After more than a decade of extreme price volatility, Bitcoin (BTC) is finally starting to mature as an asset class, according to Jeffrey R. Currie, global head of commodities research at Goldman Sachs.
In an interview with TBEN, Currie said Bitcoin’s remarkable run has attracted more institutional interest, but noted that smart money investors still make up a tiny fraction of the overall market. They will have to come in droves for Bitcoin to become a stable asset and avoid a flash crash as we saw earlier this week, he said.
“I think the market is starting to get more mature,” Currie said of Bitcoin, adding that “volatility and the risks associated with it” are common for nascent assets.
“The key to creating some type of stability in the market is to see an increase in institutional investor participation and at the moment they are small. […] about 1% of this amount is institutional money. “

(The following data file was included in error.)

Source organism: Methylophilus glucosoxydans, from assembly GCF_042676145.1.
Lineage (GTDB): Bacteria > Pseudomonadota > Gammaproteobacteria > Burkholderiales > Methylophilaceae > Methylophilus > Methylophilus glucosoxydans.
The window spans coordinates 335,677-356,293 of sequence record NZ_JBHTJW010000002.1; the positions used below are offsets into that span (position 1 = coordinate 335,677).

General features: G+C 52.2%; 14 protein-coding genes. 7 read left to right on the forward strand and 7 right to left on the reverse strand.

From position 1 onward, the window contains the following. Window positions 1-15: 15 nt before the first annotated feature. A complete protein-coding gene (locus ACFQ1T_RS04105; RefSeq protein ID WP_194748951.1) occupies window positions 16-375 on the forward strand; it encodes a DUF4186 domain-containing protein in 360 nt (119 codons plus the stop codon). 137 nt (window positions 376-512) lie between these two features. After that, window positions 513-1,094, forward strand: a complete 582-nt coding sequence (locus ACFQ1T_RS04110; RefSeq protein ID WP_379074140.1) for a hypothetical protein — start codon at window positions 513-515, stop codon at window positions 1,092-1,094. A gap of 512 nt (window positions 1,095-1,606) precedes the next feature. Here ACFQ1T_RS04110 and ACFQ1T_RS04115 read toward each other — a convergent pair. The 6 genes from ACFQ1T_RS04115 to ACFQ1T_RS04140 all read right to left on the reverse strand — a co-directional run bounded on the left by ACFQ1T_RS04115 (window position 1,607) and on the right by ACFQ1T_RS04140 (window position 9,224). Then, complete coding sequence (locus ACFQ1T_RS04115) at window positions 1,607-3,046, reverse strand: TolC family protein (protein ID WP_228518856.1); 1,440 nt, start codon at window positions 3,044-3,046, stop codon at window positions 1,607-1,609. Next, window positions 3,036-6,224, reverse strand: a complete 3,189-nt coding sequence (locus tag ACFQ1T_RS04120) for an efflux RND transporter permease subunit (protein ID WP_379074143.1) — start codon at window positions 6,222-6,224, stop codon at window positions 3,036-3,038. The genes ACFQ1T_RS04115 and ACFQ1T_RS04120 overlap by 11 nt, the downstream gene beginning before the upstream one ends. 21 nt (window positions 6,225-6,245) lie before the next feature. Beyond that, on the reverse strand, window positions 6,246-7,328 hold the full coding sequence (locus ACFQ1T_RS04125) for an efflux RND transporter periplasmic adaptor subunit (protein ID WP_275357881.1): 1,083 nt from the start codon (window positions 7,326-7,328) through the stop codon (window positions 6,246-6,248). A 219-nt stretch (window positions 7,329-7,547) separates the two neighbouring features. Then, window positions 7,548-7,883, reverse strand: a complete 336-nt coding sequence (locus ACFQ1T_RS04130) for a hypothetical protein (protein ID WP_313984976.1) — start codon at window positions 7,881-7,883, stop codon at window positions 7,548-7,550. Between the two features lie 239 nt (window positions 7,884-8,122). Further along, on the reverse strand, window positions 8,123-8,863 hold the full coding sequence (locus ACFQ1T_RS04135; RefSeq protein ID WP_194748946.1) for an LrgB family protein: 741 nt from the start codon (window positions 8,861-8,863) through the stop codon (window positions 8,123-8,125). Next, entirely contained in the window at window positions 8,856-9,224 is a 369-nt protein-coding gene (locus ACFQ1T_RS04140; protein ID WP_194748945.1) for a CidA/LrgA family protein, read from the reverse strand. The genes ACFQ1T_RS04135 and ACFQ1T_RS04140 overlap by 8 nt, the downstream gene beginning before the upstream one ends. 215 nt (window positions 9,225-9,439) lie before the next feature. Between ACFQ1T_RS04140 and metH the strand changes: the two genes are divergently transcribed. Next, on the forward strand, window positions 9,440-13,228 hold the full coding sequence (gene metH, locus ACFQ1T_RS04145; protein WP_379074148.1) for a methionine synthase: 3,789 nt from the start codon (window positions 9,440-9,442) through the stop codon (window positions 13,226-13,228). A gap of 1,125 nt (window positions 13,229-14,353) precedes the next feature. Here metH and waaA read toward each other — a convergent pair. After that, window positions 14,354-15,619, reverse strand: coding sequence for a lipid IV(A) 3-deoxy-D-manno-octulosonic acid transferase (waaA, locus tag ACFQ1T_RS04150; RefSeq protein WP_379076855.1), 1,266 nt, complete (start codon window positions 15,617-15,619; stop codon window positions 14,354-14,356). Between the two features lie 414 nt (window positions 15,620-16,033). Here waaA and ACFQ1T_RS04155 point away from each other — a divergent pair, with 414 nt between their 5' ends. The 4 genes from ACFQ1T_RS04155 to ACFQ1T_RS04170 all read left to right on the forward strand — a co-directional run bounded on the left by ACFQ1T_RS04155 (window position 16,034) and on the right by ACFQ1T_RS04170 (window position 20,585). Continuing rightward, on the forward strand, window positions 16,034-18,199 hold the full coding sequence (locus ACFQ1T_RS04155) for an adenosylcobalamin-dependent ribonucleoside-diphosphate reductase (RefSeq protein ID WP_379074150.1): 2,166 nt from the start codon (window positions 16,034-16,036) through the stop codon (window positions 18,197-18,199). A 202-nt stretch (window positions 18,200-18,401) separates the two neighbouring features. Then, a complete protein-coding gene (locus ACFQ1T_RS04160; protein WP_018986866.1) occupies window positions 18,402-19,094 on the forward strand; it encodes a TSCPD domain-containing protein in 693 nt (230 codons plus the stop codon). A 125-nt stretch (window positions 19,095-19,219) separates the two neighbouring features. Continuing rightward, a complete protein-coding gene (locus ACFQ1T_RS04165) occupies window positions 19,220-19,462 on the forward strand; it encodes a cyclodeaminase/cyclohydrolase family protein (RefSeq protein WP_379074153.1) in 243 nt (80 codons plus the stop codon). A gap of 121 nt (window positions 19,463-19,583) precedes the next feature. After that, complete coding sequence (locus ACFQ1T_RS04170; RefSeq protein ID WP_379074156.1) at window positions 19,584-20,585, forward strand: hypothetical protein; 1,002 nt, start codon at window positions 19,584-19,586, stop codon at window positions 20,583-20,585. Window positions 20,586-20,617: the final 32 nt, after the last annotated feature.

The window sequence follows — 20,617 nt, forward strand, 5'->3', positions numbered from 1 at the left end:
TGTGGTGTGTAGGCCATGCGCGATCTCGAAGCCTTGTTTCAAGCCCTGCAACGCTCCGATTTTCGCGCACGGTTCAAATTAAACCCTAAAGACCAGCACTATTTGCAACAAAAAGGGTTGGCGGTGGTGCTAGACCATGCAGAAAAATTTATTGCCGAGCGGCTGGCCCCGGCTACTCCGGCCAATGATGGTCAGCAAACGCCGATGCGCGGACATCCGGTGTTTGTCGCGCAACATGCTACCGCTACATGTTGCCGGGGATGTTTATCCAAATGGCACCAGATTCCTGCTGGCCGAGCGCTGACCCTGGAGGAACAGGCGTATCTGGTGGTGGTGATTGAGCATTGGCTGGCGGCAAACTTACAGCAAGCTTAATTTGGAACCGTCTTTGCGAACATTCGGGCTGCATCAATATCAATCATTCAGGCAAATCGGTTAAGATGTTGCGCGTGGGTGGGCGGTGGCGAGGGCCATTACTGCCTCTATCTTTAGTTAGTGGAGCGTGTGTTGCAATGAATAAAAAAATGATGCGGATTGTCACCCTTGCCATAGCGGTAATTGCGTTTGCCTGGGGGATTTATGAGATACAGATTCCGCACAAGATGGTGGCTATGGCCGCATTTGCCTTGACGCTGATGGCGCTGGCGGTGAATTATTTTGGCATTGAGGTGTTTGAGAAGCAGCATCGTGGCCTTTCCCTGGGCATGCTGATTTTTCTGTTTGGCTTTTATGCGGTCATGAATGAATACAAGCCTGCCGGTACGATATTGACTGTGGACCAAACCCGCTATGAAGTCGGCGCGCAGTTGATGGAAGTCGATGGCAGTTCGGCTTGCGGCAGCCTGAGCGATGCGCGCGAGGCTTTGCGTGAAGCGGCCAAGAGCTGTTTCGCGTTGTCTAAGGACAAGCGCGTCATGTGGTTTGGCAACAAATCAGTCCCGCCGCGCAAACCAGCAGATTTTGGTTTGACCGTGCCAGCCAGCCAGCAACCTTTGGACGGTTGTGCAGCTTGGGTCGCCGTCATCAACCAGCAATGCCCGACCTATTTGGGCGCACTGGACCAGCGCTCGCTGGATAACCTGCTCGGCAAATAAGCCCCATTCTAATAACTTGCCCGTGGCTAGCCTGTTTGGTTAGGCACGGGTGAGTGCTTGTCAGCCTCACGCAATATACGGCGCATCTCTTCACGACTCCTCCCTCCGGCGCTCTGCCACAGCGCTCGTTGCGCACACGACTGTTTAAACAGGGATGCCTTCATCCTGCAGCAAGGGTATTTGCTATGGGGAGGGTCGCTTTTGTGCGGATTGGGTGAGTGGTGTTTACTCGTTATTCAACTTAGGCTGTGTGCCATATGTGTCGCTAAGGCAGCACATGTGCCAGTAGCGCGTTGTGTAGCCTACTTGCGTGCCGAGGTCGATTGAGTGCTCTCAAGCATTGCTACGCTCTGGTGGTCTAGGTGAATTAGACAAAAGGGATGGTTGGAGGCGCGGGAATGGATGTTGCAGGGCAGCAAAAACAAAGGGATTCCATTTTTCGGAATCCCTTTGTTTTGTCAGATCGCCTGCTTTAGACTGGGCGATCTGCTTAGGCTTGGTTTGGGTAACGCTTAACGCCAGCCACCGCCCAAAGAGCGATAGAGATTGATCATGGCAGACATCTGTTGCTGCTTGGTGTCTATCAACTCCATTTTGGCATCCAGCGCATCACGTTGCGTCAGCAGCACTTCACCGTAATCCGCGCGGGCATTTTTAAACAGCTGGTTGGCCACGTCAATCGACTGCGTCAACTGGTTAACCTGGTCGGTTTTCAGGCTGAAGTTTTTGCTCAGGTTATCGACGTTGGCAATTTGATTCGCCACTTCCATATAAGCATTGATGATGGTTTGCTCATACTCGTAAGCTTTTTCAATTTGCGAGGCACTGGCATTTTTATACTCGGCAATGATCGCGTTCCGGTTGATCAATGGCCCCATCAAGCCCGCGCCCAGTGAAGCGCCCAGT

Some of the biggest names on Wall Street have thrown their weight behind Bitcoin over the past year or so. Legendary investors Paul Tudor Jones and Stanley Druckenmiller have already invested in the digital asset, and companies like MassMutual and Ruffer Investment Company have acquired significant positions in BTC.
Anthony Scaramucci’s hedge fund SkyBridge Capital last month filed with the Securities and Exchange Commission to launch a new Bitcoin fund.
This is in addition to the tens of billions invested by MicroStrategy, Grayscale, PayPal and Square combined.
Goldman Sachs has even changed its mind about Bitcoin and cryptocurrencies more generally. The company has not only beefed up its human resources to include digital currency experts, but it has also released guidance on the peaceful coexistence of Bitcoin and gold as macro hedges.
Coinbase, one of the world’s largest crypto exchanges, has also reportedly tapped Goldman for its next IPO.